I’m very happy to welcome Drew Parent to the VT Sedimentary Systems Research group. Drew is starting his Ph.D. in the department and his dissertation research will investigate the history and patterns of deep-sea sedimentation in the western North Atlantic Ocean in response to Cenozoic climate change. Drew will employ multiple methods, including: quantitative grain-size analysis of late Eocene through Oligocene cores from the Newfoundland Ridges obtained from IODP Exp 342, experimental (flume) investigation of fine-grained sediment transport (a collaboration with Dr. Kyle Strom and students from Virginia Tech Civil & Environmental Engineering), and regional seismic stratigraphic mapping of the U.S. Atlantic continental margin.
Drew is from Springfield, Massachusetts and received a Bachelor’s of Science in Geological Sciences from Salem State University in 2015. His undergrad thesis combined seismic sonar, stable isotopes, and radiocarbon dating to reconstruct the late Quaternary paleoenvironment of a glacial lake in northwest Iceland; this geophysical-geological approach fueled his interest in these types of investigations (similar to the research that will make up his Ph.D. here at Virginia Tech). Drew then went on to graduate school at Wright State University in Dayton, OH, where he finished a Master’s of Science in Earth and Environmental Sciences this past April (2017). Drew’s M.S. thesis is titled “Pre-Mt. Simon seismic sequences below west-central Indiana: local interpretation and regional significance”. This research employed regional 2-D seismic reflection and potential field data to assess the composition and deformational history of the poorly understood pre-Mt. Simon below the eastern U.S. mid-continent.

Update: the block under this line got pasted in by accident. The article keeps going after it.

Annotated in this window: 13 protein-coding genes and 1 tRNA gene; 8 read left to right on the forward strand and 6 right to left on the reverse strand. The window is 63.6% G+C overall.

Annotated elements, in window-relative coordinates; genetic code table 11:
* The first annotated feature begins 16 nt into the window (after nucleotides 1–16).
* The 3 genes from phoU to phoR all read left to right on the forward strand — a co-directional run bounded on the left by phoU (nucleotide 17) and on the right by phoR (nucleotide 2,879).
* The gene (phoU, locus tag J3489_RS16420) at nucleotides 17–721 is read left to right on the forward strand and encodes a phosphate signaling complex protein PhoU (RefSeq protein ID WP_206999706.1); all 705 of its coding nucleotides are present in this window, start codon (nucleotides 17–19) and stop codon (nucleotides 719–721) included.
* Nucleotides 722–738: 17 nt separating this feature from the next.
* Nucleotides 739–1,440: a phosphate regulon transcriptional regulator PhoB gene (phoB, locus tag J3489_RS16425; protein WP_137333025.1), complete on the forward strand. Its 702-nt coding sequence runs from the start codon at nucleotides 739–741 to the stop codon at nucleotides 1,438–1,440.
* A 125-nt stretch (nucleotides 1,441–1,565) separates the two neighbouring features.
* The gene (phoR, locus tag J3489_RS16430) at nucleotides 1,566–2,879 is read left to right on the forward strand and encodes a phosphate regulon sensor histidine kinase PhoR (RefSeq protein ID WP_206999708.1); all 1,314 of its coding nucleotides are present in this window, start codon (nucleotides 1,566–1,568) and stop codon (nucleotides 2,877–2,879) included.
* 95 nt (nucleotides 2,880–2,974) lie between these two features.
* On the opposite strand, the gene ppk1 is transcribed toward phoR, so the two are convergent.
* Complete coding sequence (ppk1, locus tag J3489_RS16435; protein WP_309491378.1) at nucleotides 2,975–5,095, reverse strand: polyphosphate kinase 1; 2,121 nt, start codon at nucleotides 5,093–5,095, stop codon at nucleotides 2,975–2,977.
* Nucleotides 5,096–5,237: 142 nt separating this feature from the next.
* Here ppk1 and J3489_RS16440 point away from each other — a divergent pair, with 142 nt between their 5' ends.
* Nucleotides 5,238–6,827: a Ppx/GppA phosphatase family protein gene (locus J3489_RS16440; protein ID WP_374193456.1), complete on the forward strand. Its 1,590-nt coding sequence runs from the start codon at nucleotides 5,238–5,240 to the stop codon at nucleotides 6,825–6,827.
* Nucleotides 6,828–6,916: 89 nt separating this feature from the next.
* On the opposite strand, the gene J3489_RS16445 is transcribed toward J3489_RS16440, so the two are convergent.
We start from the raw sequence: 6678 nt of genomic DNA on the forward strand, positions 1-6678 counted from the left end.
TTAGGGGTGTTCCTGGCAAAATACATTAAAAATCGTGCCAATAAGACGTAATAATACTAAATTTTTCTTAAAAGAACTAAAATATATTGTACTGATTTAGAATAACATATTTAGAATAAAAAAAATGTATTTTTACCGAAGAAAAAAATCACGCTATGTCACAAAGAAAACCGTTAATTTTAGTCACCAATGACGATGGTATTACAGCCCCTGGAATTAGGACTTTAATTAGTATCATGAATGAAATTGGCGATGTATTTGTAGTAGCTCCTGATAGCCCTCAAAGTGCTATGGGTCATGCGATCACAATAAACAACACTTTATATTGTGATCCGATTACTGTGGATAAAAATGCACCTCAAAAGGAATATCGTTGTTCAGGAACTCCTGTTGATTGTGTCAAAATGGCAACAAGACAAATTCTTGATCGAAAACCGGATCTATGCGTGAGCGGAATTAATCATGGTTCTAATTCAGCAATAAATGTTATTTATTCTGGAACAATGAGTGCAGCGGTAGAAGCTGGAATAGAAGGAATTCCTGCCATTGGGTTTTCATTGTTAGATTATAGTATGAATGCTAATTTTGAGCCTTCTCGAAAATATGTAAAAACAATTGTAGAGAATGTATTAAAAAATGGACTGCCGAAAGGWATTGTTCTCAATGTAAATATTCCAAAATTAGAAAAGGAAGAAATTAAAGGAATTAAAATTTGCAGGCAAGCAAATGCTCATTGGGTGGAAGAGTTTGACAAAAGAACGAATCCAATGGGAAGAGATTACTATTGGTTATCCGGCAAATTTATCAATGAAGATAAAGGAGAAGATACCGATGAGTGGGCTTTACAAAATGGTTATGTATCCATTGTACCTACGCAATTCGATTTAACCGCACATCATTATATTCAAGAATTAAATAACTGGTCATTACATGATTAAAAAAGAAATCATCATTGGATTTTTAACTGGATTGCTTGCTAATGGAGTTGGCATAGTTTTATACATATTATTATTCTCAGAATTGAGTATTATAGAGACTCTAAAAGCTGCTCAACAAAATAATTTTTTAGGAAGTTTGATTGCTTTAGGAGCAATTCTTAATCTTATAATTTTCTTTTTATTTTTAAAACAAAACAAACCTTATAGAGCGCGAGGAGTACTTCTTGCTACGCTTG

Welcome to the department and Sedimentary Systems Research group Drew!